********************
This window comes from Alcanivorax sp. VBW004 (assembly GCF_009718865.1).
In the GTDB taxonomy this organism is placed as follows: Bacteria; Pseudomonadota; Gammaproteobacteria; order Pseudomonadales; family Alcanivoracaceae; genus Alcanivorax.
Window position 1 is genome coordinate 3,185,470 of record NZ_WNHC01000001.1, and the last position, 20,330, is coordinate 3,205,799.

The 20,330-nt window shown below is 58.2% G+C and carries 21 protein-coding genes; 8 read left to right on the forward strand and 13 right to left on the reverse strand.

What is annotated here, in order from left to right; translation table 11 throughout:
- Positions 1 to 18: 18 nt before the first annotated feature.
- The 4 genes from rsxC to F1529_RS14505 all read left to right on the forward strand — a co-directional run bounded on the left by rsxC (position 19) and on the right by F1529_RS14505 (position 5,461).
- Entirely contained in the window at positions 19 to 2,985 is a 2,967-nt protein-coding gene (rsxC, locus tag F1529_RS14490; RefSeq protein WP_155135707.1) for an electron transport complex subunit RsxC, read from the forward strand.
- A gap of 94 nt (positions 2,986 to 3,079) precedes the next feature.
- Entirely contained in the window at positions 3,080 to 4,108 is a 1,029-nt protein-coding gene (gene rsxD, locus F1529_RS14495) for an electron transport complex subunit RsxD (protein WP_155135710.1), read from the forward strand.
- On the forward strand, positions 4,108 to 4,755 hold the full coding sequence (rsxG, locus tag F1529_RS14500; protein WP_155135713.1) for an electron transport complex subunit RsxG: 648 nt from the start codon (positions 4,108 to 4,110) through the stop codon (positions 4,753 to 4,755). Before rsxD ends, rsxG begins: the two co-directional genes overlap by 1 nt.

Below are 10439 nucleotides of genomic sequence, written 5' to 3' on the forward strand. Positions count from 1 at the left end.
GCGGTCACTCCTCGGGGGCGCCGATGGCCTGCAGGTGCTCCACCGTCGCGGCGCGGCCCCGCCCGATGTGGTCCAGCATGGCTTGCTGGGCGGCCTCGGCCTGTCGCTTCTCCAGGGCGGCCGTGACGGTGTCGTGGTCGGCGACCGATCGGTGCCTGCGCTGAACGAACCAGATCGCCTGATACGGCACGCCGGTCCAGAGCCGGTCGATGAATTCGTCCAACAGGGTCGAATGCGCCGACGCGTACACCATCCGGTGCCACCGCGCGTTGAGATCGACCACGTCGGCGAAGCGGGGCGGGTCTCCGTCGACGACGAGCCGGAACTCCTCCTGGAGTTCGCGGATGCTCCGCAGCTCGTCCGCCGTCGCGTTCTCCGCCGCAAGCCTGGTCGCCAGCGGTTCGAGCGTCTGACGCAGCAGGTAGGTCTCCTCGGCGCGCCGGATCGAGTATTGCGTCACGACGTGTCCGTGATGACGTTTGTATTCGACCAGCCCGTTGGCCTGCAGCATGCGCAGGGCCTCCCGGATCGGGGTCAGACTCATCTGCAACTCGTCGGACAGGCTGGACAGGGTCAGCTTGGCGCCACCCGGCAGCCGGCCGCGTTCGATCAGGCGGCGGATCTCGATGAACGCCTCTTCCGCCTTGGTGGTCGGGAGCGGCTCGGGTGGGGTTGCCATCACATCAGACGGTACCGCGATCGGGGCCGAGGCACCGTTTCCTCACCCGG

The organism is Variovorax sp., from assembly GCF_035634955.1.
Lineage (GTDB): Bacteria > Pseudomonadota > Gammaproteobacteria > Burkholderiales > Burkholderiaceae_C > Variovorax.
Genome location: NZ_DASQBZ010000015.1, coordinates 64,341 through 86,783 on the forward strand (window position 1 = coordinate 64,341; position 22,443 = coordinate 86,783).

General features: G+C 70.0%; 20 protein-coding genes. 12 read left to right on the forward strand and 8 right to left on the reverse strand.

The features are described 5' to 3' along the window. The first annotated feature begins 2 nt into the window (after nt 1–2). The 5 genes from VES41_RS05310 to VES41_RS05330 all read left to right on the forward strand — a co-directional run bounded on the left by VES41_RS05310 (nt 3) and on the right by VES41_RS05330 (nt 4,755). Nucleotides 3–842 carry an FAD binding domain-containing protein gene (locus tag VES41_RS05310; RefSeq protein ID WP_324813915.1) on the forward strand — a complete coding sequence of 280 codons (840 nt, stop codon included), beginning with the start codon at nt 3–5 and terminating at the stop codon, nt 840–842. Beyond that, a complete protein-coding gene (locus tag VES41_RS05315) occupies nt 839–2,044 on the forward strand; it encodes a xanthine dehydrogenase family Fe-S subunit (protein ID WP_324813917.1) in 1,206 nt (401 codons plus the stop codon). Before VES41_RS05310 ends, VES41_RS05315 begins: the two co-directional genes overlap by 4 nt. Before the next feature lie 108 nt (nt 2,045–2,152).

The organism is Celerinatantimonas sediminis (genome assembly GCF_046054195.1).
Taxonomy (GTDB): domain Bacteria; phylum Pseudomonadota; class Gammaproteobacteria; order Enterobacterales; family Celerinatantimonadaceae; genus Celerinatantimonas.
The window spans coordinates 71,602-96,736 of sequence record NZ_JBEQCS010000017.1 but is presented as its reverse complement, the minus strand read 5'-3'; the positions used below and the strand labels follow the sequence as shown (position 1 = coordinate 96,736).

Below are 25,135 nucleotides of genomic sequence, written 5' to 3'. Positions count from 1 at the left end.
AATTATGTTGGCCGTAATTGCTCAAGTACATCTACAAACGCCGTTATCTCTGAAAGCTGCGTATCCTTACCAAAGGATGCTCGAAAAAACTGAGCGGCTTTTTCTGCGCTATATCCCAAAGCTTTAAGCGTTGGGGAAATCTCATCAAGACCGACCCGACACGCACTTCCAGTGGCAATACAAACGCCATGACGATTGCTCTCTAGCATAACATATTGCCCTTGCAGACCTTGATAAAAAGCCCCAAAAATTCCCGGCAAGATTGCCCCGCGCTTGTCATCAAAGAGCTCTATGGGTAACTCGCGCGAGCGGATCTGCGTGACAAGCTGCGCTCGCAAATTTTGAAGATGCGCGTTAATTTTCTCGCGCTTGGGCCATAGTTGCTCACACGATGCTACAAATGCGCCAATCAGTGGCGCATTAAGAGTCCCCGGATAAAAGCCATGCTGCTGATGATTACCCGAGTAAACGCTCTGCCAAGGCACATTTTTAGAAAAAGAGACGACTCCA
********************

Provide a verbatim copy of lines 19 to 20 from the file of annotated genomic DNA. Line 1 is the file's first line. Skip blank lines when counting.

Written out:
The organism is Celerinatantimonas sediminis (genome assembly GCF_046054195.1).
Taxonomy (GTDB): domain Bacteria; phylum Pseudomonadota; class Gammaproteobacteria; order Enterobacterales; family Celerinatantimonadaceae; genus Celerinatantimonas.